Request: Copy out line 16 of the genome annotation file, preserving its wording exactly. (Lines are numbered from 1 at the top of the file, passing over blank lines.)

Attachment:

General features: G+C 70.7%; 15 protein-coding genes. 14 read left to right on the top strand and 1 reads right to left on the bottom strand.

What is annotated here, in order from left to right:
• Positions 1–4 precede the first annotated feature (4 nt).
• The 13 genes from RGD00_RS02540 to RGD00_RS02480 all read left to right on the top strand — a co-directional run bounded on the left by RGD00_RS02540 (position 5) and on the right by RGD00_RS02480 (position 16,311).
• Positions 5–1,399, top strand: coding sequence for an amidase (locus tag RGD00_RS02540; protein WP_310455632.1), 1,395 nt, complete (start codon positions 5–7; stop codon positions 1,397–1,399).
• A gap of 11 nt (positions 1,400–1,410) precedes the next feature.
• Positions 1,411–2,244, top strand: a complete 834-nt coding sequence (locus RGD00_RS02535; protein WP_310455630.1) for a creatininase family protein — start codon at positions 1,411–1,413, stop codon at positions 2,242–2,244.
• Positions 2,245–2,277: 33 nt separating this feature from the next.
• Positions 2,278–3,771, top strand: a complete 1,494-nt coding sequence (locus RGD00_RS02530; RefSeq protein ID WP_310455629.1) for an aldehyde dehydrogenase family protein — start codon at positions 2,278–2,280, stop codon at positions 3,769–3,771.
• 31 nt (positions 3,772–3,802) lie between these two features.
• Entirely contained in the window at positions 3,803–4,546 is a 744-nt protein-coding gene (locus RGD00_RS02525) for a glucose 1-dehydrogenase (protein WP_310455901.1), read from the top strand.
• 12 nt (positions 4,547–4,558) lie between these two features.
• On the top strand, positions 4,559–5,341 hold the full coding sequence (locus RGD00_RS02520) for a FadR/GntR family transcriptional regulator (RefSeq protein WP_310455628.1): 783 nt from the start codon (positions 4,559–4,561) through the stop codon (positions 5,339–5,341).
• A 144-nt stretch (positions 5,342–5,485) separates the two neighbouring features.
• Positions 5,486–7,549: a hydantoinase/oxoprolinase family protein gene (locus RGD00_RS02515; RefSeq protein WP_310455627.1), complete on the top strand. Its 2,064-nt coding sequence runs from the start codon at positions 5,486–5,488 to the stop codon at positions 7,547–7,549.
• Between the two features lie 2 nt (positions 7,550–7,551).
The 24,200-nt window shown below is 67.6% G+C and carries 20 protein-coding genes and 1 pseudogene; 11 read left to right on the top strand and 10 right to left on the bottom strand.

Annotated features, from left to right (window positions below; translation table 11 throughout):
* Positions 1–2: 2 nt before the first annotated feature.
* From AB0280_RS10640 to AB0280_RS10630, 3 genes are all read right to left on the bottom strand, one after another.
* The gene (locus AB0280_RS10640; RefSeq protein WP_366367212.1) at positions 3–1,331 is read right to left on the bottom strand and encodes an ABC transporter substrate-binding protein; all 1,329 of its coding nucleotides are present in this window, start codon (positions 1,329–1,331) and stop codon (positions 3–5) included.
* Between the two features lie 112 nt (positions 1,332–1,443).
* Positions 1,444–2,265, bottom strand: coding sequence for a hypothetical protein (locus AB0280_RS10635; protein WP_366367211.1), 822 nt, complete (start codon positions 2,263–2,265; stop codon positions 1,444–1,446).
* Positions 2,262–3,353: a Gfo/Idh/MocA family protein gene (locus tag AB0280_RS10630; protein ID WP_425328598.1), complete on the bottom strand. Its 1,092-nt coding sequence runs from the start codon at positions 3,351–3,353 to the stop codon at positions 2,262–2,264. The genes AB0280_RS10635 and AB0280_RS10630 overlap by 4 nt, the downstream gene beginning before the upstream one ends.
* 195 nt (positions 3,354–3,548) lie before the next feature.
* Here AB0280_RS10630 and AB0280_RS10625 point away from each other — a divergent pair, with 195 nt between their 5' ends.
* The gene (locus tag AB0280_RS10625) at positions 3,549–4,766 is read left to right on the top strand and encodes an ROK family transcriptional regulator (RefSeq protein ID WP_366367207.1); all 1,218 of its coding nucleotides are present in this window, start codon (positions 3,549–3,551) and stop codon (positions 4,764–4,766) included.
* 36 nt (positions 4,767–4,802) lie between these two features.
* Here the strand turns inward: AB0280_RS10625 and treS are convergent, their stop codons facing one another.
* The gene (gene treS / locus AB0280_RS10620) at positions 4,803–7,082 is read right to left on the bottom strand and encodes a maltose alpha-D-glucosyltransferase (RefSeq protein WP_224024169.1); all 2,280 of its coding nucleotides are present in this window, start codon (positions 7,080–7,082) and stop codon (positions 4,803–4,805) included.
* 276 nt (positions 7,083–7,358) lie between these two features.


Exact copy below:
• Between the two features lie 2 nt (positions 7,550–7,551).